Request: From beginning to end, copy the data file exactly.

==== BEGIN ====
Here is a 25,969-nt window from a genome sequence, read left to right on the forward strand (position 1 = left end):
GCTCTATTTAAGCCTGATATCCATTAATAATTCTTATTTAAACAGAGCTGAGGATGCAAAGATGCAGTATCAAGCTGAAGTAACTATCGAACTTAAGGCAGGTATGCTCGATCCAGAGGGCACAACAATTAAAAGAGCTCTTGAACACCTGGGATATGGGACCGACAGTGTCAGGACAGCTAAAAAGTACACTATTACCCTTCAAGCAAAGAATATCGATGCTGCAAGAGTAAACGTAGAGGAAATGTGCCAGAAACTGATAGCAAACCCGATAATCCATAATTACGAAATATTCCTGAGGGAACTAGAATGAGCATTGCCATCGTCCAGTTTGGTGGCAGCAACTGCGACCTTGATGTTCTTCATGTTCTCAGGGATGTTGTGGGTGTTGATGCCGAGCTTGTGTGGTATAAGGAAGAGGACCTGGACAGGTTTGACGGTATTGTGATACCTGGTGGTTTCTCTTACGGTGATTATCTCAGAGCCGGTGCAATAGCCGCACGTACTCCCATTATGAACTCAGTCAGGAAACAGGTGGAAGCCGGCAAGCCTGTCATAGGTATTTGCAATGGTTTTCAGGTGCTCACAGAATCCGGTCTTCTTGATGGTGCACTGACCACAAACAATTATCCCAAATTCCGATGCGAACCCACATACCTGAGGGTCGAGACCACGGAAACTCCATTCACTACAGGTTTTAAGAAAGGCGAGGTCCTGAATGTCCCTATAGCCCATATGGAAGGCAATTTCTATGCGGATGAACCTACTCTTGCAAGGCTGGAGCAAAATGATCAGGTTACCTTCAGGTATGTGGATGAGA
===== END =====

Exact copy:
Here is a 25,969-nt window from a genome sequence, read left to right on the forward strand (position 1 = left end):
GCTCTATTTAAGCCTGATATCCATTAATAATTCTTATTTAAACAGAGCTGAGGATGCAAAGATGCAGTATCAAGCTGAAGTAACTATCGAACTTAAGGCAGGTATGCTCGATCCAGAGGGCACAACAATTAAAAGAGCTCTTGAACACCTGGGATATGGGACCGACAGTGTCAGGACAGCTAAAAAGTACACTATTACCCTTCAAGCAAAGAATATCGATGCTGCAAGAGTAAACGTAGAGGAAATGTGCCAGAAACTGATAGCAAACCCGATAATCCATAATTACGAAATATTCCTGAGGGAACTAGAATGAGCATTGCCATCGTCCAGTTTGGTGGCAGCAACTGCGACCTTGATGTTCTTCATGTTCTCAGGGATGTTGTGGGTGTTGATGCCGAGCTTGTGTGGTATAAGGAAGAGGACCTGGACAGGTTTGACGGTATTGTGATACCTGGTGGTTTCTCTTACGGTGATTATCTCAGAGCCGGTGCAATAGCCGCACGTACTCCCATTATGAACTCAGTCAGGAAACAGGTGGAAGCCGGCAAGCCTGTCATAGGTATTTGCAATGGTTTTCAGGTGCTCACAGAATCCGGTCTTCTTGATGGTGCACTGACCACAAACAATTATCCCAAATTCCGATGCGAACCCACATACCTGAGGGTCGAGACCACGGAAACTCCATTCACTACAGGTTTTAAGAAAGGCGAGGTCCTGAATGTCCCTATAGCCCATATGGAAGGCAATTTCTATGCGGATGAACCTACTCTTGCAAGGCTGGAGCAAAATGATCAGGTTACCTTCAGGTATGTGGATGAGA